SOMMAT is Nick Waplington’s latest publication, it consists of 3 saddle stitched oversized zines, 28 x 39 cm each, housed in silk-screen printed cardboard telescopic box.
I) Horn Again: Unseen McQueen
In 2008, the acclaimed British fashion designer Alexander McQueen commissioned his friend, the artist Nick Waplington, to document his creative process at close range. Over the next year, Waplington worked with McQueen as he developed his retrospective couture collection, “Horn of Plenty,” from concept to catwalk. After McQueen’s untimely death, images from this project were published as a book, Working Process. Now, Waplington presents never-before-seen photographs from this collaboration, including additional pictures of the collection’s development, as well as intimate glimpses of the designer himself.
II) You Should Be with Us, Los Angeles 1995/6
A decade after finishing his iconic Surf Riot work, Nick Waplington returned to live in Los Angeles in the mid-1990s. Deciding to take a break from his long-term projects, he instead photographed his own life, documenting the city from the perspective of a young person looking for fun on the margins of society. In these images, Waplington takes us to rap battles, raves in the Sierra Nevadas, low life parties, and even the set of the hit TV show Baywatch. You Should Be with Us offers an immersive look at LA youth culture in the interval between the Rodney King riots and the coming digital revolution.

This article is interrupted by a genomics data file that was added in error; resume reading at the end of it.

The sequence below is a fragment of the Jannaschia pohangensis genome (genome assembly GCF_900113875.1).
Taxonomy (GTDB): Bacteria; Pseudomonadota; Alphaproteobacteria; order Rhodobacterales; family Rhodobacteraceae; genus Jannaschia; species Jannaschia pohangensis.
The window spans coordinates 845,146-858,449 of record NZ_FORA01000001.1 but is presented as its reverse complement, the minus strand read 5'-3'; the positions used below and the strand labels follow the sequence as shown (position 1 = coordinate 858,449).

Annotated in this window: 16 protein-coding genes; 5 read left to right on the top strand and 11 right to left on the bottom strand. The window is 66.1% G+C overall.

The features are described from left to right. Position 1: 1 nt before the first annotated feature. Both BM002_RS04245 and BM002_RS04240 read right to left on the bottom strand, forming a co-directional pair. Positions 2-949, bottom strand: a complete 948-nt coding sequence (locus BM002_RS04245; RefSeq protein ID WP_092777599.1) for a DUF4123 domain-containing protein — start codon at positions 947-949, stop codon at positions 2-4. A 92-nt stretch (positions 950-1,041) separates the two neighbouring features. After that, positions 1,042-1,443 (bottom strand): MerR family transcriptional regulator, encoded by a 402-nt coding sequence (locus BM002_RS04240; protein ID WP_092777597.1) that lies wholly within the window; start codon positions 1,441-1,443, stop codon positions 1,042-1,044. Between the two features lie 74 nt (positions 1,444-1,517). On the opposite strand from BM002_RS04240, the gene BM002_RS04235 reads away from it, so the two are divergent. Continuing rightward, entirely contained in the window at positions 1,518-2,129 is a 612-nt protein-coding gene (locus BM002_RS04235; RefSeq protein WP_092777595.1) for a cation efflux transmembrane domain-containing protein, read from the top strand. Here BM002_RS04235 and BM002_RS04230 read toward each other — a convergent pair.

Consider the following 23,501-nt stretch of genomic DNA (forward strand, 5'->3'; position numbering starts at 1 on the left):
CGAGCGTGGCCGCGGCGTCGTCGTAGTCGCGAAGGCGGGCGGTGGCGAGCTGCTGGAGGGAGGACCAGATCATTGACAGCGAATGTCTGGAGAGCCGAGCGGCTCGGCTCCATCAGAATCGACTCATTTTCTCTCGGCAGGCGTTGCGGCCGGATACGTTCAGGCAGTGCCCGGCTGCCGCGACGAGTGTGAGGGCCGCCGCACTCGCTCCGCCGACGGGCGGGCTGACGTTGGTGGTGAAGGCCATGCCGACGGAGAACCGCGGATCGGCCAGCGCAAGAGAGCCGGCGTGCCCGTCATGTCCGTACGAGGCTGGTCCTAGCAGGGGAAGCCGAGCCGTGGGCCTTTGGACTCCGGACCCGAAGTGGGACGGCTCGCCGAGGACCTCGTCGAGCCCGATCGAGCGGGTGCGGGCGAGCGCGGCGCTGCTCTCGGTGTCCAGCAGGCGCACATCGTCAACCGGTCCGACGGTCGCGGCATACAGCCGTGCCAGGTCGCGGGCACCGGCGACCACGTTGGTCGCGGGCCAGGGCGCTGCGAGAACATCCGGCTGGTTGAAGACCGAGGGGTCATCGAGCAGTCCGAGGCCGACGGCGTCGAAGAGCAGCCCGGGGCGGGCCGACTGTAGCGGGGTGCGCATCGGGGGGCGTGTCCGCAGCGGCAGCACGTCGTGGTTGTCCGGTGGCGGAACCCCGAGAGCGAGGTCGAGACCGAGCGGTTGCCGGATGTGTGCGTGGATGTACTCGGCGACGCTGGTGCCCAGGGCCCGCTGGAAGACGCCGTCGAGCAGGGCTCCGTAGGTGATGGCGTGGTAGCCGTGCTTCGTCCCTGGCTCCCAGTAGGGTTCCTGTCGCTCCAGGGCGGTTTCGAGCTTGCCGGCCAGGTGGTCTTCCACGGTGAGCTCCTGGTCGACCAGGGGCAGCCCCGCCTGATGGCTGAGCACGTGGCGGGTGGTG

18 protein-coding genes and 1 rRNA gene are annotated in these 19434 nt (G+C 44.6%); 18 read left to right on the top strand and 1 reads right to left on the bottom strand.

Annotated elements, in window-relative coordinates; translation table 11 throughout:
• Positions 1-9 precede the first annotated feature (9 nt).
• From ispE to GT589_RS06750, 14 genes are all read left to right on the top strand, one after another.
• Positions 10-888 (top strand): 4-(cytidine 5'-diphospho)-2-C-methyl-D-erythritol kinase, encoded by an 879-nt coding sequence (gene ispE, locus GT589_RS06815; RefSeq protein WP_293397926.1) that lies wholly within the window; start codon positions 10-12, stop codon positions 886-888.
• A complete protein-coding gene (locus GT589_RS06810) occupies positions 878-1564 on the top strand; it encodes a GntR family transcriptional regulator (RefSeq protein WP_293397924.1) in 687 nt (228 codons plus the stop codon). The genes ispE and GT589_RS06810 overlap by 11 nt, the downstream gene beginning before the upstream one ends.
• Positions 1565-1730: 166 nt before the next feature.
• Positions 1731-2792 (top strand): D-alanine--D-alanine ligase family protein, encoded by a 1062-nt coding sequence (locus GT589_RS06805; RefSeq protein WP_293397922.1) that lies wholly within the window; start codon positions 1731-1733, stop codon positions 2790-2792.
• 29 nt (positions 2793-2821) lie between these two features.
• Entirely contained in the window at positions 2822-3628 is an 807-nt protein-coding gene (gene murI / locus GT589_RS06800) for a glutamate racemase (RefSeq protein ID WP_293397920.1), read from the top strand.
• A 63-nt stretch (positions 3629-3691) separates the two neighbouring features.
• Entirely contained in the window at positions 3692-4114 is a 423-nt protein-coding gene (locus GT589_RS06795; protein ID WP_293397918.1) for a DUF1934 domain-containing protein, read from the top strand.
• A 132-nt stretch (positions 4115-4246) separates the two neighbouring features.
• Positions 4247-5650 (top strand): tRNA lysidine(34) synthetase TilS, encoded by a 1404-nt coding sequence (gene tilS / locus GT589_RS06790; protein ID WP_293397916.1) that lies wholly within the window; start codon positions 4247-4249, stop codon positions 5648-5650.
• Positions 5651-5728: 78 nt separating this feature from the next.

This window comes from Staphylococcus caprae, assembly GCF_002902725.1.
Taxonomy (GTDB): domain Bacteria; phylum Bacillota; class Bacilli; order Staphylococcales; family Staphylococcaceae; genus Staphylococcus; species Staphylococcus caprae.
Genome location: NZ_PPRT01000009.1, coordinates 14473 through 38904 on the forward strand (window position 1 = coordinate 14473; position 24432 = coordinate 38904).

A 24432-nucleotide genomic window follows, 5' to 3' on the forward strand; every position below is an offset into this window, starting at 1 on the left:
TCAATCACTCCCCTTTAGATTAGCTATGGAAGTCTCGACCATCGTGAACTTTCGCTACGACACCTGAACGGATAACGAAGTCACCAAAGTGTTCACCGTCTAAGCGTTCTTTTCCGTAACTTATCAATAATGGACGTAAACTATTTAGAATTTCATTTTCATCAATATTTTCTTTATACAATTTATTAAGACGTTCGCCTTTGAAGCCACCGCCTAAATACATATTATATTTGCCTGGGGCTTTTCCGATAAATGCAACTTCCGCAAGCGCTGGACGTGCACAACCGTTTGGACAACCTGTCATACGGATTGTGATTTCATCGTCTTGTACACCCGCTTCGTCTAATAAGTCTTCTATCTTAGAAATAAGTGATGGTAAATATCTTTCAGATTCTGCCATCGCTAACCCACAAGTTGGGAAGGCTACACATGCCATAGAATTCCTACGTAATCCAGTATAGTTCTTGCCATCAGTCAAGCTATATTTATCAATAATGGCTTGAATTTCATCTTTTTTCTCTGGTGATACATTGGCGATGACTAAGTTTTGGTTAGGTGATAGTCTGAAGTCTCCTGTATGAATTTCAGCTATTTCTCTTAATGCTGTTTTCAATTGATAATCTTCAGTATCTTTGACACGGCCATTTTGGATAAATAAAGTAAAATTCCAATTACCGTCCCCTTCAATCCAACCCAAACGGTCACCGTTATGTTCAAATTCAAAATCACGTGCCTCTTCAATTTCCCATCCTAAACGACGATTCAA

Loosely based on Joseph Conrad’s novel of colonial misadventure, Heart of Darkness, which was set in the 19th century Congo, Waplington’s final zine of this trilogy takes us on a meandering adventure through the hinterland of New York before finishing up on the Thames estuary where Conrad’s novel begins. Along the way, we see desolate images of empty urban landscapes and the remnants of a city on the verge of breakdown before entering Waplington’s Gowanus painting studio. This is a moment of quiet solace before—as if by magical transportation—we end up on the Thames estuary looking out to sea in the manner of Conrad’s hero Marlow, but in this instance, Waplington has replaced the adventurer with a group of small children. This metaphysical work of playful images, text, and painting shows Waplington at the forefront of new developments in photographic art practice. Never one to stand still, Waplington takes us on a visual journey of stunning intrigue and calculated observation.